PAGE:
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Outflow litter traps

Updated: Jun 6, 2022

Did you know that a lot of marine debris gets into the sea via storm drains? In this post I’ll describe some ways to prevent this happening. It’s something we definitely could campaign for on Bribie Island to help keep Pumicestone Passage clean.

Credit: Insidewaste

We are all familiar with this picture; plastic bottles, straws, bottle tops, bags, and other pollution littering our beaches and water ways. Apart from the obvious, reducing the amount of plastic produced, we need to find ways of reducing the amount of litter ending up in the environment.


This blog post looks at one method, traps placed at storm water outlets that are designed to capture large pieces of litter washed down storm water drains during periods of heavy rain before it can reach the waterways and oceans.


I first came across this method when I lived in Bowral in NSW. My neighbour and I were instrumental in forming a local landcare group with the express purpose of cleaning up the creek running behind his house. To cut a long story short the creek was cleaned up, various flood mitigation methods put in place by council and we then replanted the banks with native trees, shrubs and grasses.. The creek still floods but less severely (at least until this years floods) and, importantly the water now drains away a lot faster.


As part of the work carried out by council various “gross pollution traps” were installed along the creek at storm water outlets and these were successful in reducing the amount of litter entering the creek and as the creek was in the Sydney catchment area this was important work.


Examples of Gross Pollution Traps


So let's look at some forms of gross pollution traps. I am no expert on these so please excuse me if I get some things wrong! I’ll give two examples of smaller traps.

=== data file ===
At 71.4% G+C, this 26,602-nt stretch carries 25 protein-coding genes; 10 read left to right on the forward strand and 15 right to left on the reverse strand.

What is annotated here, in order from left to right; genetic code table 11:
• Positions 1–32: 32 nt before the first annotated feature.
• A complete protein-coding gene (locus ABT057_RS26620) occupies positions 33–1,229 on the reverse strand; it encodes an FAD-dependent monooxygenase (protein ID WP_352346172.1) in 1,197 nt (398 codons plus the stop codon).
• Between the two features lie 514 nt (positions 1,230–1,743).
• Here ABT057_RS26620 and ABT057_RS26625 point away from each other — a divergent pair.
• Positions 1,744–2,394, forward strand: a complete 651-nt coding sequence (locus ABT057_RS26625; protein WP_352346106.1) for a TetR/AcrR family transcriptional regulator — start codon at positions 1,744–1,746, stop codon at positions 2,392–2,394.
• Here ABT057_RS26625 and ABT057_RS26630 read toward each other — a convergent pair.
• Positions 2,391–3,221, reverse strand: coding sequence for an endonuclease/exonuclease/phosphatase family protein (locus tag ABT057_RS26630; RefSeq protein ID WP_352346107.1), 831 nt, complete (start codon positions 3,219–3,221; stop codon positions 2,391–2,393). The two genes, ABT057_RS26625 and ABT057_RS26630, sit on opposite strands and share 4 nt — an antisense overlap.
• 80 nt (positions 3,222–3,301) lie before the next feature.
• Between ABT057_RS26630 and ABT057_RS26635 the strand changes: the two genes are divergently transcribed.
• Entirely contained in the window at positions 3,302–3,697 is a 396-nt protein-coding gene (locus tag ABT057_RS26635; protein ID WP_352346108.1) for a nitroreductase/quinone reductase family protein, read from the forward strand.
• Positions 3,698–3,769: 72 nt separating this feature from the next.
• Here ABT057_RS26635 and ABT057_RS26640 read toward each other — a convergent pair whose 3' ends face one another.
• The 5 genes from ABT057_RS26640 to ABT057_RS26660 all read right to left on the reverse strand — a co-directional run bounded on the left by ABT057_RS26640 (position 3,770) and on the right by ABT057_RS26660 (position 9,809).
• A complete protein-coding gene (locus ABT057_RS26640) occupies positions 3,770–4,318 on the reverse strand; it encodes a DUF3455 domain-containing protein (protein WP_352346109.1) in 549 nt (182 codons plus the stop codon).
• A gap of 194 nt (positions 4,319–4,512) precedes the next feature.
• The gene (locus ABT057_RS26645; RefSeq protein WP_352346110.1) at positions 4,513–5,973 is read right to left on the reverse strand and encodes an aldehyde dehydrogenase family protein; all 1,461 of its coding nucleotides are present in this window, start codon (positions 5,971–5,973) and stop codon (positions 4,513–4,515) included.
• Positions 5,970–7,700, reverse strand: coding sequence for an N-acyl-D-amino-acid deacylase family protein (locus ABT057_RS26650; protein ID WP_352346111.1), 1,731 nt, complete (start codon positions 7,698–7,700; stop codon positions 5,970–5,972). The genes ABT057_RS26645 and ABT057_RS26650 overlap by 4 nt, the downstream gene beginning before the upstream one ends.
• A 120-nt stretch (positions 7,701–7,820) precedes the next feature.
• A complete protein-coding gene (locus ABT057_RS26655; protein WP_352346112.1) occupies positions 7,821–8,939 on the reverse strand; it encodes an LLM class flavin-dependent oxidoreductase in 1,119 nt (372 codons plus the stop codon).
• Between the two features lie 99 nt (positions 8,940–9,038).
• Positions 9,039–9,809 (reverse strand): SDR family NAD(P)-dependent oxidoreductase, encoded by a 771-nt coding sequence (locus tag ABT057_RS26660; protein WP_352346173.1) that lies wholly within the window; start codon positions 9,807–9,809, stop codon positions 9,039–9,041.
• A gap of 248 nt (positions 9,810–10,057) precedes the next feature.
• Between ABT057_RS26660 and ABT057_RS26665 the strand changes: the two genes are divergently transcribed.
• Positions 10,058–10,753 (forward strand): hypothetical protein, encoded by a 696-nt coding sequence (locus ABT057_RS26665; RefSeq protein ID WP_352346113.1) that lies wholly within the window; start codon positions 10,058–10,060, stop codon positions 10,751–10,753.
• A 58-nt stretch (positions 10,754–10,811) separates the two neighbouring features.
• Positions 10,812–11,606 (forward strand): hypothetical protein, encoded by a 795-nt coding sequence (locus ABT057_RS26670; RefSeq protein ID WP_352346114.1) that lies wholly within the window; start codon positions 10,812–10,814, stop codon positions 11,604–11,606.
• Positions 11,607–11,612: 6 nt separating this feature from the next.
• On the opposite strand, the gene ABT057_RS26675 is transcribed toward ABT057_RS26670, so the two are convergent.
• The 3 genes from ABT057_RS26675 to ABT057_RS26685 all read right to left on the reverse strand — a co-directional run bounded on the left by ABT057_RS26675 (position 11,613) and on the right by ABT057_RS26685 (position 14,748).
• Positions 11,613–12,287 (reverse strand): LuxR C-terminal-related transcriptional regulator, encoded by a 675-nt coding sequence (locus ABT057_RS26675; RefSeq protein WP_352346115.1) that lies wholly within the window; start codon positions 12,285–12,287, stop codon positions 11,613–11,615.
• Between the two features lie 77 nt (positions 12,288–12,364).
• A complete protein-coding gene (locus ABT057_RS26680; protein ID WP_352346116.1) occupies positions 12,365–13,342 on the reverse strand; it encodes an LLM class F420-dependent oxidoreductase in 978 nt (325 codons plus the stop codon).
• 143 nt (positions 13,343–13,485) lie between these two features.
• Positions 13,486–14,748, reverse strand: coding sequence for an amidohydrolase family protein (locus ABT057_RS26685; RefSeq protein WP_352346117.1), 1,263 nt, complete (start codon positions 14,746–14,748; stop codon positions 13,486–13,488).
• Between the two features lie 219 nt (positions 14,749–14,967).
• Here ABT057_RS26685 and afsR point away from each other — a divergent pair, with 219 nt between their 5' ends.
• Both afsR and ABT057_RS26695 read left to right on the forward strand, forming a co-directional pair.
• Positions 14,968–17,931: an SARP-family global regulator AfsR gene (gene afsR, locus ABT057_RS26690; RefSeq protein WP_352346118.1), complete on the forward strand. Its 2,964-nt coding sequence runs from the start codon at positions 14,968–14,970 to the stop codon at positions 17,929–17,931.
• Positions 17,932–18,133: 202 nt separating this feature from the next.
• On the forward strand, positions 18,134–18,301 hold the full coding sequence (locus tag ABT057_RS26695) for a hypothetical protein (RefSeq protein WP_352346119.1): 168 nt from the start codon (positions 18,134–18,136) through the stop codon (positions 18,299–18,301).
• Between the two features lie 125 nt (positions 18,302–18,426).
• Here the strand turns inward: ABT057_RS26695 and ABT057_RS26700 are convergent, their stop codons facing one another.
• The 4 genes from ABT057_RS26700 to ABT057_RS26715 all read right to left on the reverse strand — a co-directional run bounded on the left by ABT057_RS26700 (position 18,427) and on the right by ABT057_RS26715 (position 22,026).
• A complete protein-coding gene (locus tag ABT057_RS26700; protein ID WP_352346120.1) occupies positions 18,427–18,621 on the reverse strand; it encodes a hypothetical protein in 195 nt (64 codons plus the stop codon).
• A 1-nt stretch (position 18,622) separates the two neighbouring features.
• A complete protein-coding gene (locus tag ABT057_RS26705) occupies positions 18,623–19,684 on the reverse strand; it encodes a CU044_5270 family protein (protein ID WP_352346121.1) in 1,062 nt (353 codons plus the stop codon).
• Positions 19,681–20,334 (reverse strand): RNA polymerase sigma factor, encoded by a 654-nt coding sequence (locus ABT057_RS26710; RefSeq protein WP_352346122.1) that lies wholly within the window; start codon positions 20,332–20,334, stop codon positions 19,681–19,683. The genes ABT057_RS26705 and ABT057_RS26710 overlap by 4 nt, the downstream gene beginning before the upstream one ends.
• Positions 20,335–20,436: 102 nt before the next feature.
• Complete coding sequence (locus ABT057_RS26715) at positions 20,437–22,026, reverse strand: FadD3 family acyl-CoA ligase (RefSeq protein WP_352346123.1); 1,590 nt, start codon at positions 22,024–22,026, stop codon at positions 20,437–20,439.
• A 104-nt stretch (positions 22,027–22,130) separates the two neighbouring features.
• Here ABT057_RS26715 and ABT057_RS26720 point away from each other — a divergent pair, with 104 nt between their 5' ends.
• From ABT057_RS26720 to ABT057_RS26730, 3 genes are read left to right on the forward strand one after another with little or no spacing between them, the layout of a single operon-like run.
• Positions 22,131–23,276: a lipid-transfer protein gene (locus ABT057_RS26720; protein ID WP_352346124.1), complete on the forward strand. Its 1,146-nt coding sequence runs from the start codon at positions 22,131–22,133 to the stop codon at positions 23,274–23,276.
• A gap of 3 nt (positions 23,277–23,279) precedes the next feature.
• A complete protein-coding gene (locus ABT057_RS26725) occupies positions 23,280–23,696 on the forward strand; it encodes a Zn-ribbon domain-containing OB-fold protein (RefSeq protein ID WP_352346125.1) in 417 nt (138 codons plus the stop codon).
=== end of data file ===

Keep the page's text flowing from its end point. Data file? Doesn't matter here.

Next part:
The basic formula for all these traps is a "filter" which captures litter but allows water to flow through. They vary from mesh socks that are installed over the outlet of smaller storm water drains to large, engineered units with concrete foundations and steel cages built around larger storm water outlets.


Brisbane City Council Stormwater net

An Australian-designed gross litter trap

The second example above is made by Australian company Syrinx.

Here’s a photo of the type of trap installed at a storm water outlet on the creek in Bowral.


Credit: Willoughby Council

One very important point to consider with all of these traps is that they need to be emptied and cleaned on a regular basis. They can clog up quickly, initially trapping larger pieces of litter which then in turn begin to trap smaller pieces and then weeds and other debris. This could obviously block the outlet and cause water to backup and result in flooding upstream. Councils must ensure cleaning out of these traps becomes a regular maintenance task, especially after heavy rainfall!


So, do these gross litter traps work? From personal experience I know they do trap litter but how much and how efficient they are I cannot say, though I am sure there would have been studies carried out, if for no other reason than for councils to justify the costs involved in installing and maintaining them. But for now, I suggest that we, as members of BIEPA and residents of Bribie Island keep our eyes open for situations where these traps might work in our environment where they may help to reduce the amount of litter reaching the passage and our beaches. Maybe we can produce a report which we could present to council encouraging them to investigate this method of reducing pollution?




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Unknown member
Jun 07, 2022

Bribie Gardens canal residents have been asking MBRC for traps to be installed on the 36 or more stormwater outlets that drain into the canal For the last 10 year. So far no success.

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Unknown member
Jun 06, 2022

Great

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